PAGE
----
The Breitling Wingwalkers in action. The British team consists of two 1930s Boeing Stearman biplanes in bright orange, pilots Martyn Carrington and David Barrell and (right) wingwalkers Sarah Tanner and Stephanie Pansier. Image Credit: Supplied

Abu Dhabi: The world’s only aerobatic formation wing-walking team, the Breitling Wingwalkers, is in the UAE and competing in this year’s Al Ain Air Championship.

The British team consists of two 1930s Boeing Stearman bi-planes in bright orange colours, two experienced pilots and two incredibly fit ladies who ride on top of the plane while doing daring stunts.

The pilots, Martyn Carrington and David Barrell, and wingwalkers Sarah Tanner and Stephanie Pansier, arrived in the UAE five days ahead of the championship to allow them enough time to start their preparations and rehearsals for the event which is expecting around 45,000 people over its duration from Thursday to today.

To prepare for the show, they have been rehearsing in the air twice a day for 15 minute durations since their arrival, which may not seem like a lot, but as they showed us, those 15 minutes are enough and more when you’re up there in the skies sitting on top of a plane wing.

As Gulf News discovered, just one 15-minute ride is enough to make every inch of your body ache and your throat dry out completely.

The force of air acting against the body makes even the smallest movement a Herculean task and requires tremendous energy to overcome the resistance. Your throat and lips dry out quickly making your teeth stick to your lips. The specially-designed goggles to protect your eyes from the wind pressure can’t completely prevent air from getting inside and your eyes begin to water. Not to mention the extreme flapping of the skin on your face, that is not pleasant or flattering in the least.

So how do the wing-walking girls execute elegant gymnastic-like routines while the plane is twisting and turning at speeds of up to 150 miles per hour (240 kilometres per hour) and make it all look so effortless?

“There is a lot of power behind it and when we are not flying, we do weight training to build the muscles in our arms,” said Sarah, the team’s lead wingwalker from the UK.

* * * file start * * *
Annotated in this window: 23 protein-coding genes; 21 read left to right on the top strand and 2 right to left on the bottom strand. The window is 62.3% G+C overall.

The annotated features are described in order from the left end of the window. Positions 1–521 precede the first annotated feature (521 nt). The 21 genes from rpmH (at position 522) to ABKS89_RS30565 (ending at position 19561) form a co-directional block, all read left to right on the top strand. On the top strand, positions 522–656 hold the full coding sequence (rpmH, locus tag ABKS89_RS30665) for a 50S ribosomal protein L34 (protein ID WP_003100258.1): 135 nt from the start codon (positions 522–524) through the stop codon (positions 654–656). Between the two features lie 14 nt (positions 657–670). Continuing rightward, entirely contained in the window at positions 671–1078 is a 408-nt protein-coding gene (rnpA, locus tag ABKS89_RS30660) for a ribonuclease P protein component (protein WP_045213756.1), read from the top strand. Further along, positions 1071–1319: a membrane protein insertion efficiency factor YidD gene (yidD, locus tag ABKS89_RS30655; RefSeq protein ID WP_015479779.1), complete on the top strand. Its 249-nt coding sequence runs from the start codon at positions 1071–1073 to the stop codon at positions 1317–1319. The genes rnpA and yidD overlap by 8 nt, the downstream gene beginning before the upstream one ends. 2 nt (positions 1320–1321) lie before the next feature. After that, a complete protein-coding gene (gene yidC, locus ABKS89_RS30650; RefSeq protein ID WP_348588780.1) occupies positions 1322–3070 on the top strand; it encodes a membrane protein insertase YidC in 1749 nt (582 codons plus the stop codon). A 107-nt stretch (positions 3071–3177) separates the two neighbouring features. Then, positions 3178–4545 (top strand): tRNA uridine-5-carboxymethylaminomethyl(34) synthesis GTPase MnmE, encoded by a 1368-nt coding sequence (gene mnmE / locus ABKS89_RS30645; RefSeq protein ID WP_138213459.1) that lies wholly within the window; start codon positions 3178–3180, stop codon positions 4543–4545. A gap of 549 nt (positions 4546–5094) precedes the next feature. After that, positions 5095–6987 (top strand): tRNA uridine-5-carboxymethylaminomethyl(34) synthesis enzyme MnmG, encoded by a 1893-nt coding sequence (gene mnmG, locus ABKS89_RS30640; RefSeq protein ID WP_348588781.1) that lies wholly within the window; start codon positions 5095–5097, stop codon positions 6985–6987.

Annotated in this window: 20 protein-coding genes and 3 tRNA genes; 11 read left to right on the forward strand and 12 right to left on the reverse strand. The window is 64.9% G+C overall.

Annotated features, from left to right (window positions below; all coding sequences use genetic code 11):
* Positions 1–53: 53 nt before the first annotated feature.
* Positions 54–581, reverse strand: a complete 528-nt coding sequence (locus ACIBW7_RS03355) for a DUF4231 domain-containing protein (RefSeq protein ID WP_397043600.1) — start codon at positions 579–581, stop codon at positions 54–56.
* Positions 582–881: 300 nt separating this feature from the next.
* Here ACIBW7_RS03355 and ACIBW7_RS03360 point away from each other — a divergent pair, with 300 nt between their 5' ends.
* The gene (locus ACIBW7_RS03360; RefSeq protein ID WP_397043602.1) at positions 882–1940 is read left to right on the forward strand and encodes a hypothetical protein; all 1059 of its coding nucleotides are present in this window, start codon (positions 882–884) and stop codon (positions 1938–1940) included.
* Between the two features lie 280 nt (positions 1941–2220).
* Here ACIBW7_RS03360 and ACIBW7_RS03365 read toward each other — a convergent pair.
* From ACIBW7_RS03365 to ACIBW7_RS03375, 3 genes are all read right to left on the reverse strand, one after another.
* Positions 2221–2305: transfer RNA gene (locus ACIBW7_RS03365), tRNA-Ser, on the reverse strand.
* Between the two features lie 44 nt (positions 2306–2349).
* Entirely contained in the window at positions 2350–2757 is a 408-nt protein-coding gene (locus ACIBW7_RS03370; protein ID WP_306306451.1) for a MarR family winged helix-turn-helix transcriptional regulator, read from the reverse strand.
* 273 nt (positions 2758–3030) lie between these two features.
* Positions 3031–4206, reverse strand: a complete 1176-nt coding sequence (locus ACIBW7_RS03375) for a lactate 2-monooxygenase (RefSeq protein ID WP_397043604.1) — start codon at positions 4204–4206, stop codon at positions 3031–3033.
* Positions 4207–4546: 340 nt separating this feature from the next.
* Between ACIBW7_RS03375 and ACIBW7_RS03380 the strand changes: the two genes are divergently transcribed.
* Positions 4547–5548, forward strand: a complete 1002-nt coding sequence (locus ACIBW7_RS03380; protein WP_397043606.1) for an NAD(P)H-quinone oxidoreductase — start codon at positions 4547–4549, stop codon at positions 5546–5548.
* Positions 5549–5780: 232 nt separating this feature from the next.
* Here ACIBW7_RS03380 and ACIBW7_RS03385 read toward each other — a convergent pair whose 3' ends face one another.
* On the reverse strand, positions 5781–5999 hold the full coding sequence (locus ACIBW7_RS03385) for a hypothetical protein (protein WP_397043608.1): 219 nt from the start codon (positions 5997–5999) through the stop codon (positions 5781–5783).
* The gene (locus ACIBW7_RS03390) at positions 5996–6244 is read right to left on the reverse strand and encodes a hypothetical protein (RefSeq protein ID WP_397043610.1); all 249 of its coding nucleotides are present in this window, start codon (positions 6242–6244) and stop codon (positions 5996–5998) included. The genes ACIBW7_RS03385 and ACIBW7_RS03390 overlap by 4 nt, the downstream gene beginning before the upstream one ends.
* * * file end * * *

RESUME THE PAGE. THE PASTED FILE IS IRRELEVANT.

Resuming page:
“It is quite extreme up there and we have to smile for the cameras because they really zoom in and your cheeks are flapping, and without realising it, we must suck in our cheeks and our lips,” she says. “You don’t realise it when it you are up there, but when you come down, you realise your cheeks are aching.”

Stephanie from France joined the team at the end of October 2015 and the Al Ain Air Championship is her debut performance. “I am doing my best,” she said. “It is exciting being here in the championship.”

Wing walking

When Stephanie took up wing walking, she had to put in hours of weight training on a daily basis to build her arm muscles.

“That’s even before she started flying, before any kind of training, just so she could build her strength,” explains Sarah. “It is never easy when you first start but building muscles before the training [is important] because you need that strength to climb around, and for waving,”

Sarah explains what some of the intense training includes. “Learning to climb around in the hanger, learning to swivel, and how to operate the harnesses. We spend a few days in the hanger doing these,” she said.

This is alongside familiarisation with the plane and safety training, and flying. “There is plenty of flying to start with, slow flying and then gradually the pilot starts to introduce aerobatics and the speed gets faster. Then they introduce another plane,” she added.

Sarah and Stephanie practice closely so they can know every move by heart. There is also the matter of the plane being very delicate — one wrong step onto the wing and the foot can go through and break it. The same applies to the cockpit, which the girls climb into from the wing during one of their stunts. There are only two spots in the cockpit that they can step on, otherwise they can damage or break a vital plane part.

Yet they manage to do all this in sync and on cue.

The secret to being in sync, Stephanie explains, is that “[Sarah] is always on my left side, so I am able to see her. And we are in communication with hand signals so I know what will be the next move. But we practice on ground too, to know the routine.”

Stephanie, a self-confessed aviation addict, says one of the reasons she loves being a wingwalker is because “it’s like having a room with a view, a breathtaking view.”

So what are the requirements to become a wingwalker?

“Background in dance or gymnastics is good. Being physically strong is also good,” says Sarah.

Sarah and Stephanie are visibly excited about being in Al Ain for the championship, and this year’s format has transformed the event from an air show into a championship, thus introducing an element of competitiveness.

During their 15-minute performance, the girls will be performing a number of stunts, but their favourite, Sarah said, is a manoeuvre towards the end.

“We unstrap from the static harness, have another harness around our waist, then we lean forward holding our arms out and holding on to the rig, get out of the static harness and climb down to sit in the cockpit.”

The team can be seen performing twice a day during the Al Ain Air Championship.